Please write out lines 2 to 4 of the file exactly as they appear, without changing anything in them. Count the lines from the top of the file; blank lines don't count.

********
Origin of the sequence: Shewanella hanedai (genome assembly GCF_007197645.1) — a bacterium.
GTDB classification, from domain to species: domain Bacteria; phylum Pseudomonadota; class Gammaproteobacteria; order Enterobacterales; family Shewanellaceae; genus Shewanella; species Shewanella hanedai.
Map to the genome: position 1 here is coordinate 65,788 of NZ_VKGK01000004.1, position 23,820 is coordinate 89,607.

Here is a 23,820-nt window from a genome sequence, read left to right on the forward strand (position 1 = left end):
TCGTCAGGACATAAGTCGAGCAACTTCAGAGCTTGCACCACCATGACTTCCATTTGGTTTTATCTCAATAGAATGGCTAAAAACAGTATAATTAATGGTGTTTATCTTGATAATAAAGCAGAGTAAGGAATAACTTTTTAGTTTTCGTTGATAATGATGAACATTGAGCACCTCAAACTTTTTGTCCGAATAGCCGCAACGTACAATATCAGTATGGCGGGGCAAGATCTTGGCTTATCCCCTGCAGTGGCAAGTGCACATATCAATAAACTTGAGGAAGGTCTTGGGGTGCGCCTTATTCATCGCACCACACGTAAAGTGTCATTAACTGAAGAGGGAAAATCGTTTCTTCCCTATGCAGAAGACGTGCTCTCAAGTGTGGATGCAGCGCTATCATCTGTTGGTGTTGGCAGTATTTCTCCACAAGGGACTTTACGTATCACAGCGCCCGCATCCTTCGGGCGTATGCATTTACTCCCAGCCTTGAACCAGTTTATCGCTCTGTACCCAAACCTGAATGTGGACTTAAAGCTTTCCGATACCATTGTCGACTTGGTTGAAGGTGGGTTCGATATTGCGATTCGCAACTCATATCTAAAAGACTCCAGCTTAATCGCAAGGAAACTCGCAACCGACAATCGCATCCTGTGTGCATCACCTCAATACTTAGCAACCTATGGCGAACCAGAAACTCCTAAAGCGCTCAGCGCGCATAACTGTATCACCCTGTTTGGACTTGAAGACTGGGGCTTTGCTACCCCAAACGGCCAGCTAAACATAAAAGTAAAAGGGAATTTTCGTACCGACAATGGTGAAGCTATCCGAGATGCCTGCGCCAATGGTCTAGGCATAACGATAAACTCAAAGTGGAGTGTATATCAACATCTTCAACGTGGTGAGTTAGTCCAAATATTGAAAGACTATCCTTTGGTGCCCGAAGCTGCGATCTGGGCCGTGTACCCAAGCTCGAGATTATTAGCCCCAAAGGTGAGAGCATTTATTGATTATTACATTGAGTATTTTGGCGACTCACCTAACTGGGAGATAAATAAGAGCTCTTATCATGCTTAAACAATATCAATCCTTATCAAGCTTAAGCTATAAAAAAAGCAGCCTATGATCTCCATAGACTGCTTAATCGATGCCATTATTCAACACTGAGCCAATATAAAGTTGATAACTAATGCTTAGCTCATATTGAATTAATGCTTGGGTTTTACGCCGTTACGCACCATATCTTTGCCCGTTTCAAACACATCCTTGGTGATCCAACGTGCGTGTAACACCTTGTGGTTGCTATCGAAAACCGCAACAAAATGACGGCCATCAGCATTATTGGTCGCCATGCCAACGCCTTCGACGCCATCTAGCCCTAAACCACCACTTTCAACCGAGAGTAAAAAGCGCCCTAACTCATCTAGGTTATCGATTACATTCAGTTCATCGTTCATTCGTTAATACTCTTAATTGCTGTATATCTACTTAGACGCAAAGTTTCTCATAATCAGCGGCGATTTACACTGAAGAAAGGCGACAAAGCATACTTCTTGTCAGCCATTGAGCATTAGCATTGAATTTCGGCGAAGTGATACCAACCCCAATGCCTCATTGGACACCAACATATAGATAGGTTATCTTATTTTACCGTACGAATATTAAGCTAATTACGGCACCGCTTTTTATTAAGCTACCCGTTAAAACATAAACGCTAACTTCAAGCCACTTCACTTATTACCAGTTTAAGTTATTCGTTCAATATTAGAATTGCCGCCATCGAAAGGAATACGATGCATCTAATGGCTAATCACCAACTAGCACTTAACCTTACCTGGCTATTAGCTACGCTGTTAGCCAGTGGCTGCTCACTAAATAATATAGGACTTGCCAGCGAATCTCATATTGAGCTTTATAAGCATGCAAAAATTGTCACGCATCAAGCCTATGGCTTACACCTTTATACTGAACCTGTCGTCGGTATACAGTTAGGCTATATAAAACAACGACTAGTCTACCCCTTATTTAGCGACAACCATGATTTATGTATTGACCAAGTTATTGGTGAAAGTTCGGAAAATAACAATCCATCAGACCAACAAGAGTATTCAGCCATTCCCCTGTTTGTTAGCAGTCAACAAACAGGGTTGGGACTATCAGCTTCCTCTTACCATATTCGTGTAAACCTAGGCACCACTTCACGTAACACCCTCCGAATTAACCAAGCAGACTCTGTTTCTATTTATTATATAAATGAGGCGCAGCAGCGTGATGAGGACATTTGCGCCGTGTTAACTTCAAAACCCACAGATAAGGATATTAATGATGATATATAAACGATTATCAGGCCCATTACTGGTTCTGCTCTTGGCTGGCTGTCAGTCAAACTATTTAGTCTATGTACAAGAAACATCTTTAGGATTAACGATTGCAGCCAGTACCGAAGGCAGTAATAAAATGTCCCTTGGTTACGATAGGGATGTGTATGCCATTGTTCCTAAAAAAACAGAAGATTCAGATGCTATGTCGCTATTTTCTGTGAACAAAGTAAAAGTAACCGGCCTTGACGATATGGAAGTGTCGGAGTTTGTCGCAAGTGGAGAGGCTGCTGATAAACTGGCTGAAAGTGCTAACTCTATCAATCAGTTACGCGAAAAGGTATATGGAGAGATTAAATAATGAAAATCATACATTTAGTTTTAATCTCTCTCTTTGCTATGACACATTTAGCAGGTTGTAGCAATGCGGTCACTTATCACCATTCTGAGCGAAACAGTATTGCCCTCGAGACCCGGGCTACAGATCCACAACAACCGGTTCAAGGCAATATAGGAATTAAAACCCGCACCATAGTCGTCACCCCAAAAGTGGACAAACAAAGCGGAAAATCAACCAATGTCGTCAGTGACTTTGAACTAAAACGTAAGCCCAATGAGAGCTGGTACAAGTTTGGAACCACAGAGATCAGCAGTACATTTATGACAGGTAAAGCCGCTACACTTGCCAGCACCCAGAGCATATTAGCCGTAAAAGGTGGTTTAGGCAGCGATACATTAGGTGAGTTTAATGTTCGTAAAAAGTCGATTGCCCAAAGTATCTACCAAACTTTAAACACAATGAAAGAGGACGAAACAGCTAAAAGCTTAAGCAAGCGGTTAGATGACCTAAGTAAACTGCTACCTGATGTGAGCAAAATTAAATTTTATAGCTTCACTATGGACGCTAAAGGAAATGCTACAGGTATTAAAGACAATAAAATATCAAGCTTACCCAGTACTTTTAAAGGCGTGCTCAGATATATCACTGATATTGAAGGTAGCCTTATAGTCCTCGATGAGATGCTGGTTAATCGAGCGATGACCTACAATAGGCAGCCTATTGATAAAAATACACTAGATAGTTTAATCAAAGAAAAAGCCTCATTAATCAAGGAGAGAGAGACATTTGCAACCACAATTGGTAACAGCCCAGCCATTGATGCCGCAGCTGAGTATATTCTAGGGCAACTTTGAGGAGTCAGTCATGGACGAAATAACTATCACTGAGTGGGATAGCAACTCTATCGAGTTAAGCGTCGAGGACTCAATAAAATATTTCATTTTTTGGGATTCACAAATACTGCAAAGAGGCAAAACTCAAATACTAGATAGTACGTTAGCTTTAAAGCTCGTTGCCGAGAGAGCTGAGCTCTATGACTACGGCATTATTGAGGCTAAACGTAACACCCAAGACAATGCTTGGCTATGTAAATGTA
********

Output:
GTDB classification, from domain to species: domain Bacteria; phylum Pseudomonadota; class Gammaproteobacteria; order Enterobacterales; family Shewanellaceae; genus Shewanella; species Shewanella hanedai.
Map to the genome: position 1 here is coordinate 65,788 of NZ_VKGK01000004.1, position 23,820 is coordinate 89,607.

Here is a 23,820-nt window from a genome sequence, read left to right on the forward strand (position 1 = left end):